It is debated whether a low total diversity of the gut microbiota in early childhood is more important than an altered prevalence of particular bacterial species for the increasing incidence of allergic disease. The advent of powerful, cultivation-free molecular methods makes it possible to characterize the total microbiome down to the genus level in large cohorts. We sought to assess microbial diversity and characterize the dominant bacteria in stool during the first year of life in relation to atopic eczema development. Microbial diversity and composition were analyzed with barcoded 16S rDNA 454-pyrosequencing in stool samples at 1 week, 1 month, and 12 months of age in 20 infants with IgE-associated eczema and 20 infants without any allergic manifestation until 2 years of age (ClinicalTrials.gov ID NCT01285830). Infants with IgE-associated eczema had a lower diversity of the total microbiota at 1 month (P = .004) and a lower diversity of the bacterial phylum Bacteroidetes and the genus Bacteroides at 1 month (P = .02 and P = .01) and the phylum Proteobacteria at 12 months of age (P = .02). The microbiota was less uniform at 1 month than at 12 months of age, with a high interindividual variability. At 12 months, when the microbiota had stabilized, Proteobacteria, comprising gram-negative organisms, were more abundant in infants without allergic manifestation (Empirical Analysis of Digital Gene Expression in R [edgeR] test: P = .008, q = 0.02). Low intestinal microbial diversity during the first month of life was associated with subsequent atopic eczema. Copyright © 2011 American Academy of Allergy, Asthma & Immunology. Published by Mosby, Inc. All rights reserved.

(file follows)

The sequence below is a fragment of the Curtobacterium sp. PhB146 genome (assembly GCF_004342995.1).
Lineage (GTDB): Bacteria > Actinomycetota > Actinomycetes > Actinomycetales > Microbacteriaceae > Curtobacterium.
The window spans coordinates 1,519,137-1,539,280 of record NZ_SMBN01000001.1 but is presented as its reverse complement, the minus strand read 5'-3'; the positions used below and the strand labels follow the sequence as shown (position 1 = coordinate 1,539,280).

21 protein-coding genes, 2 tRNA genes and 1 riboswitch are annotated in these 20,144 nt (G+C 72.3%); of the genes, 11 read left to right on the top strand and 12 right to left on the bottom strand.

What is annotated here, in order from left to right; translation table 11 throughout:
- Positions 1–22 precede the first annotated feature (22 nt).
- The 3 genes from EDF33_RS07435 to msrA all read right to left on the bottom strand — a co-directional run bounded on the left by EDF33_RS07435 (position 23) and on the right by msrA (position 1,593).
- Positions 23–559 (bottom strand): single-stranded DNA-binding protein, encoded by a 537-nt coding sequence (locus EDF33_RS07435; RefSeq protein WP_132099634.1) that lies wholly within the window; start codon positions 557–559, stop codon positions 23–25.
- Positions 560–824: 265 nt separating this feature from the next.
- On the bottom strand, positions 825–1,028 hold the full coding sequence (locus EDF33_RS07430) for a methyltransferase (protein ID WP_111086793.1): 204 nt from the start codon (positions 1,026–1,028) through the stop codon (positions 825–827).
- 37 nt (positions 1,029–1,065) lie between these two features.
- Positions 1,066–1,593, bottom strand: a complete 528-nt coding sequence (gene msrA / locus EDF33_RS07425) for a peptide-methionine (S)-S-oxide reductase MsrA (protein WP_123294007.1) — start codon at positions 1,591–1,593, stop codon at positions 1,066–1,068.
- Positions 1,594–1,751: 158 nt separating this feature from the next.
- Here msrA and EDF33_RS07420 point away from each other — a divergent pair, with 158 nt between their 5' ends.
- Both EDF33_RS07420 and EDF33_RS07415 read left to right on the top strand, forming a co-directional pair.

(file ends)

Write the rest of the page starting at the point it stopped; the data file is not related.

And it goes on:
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              Diet and the intestinal microbiome: associations, functions, and implications for health and disease.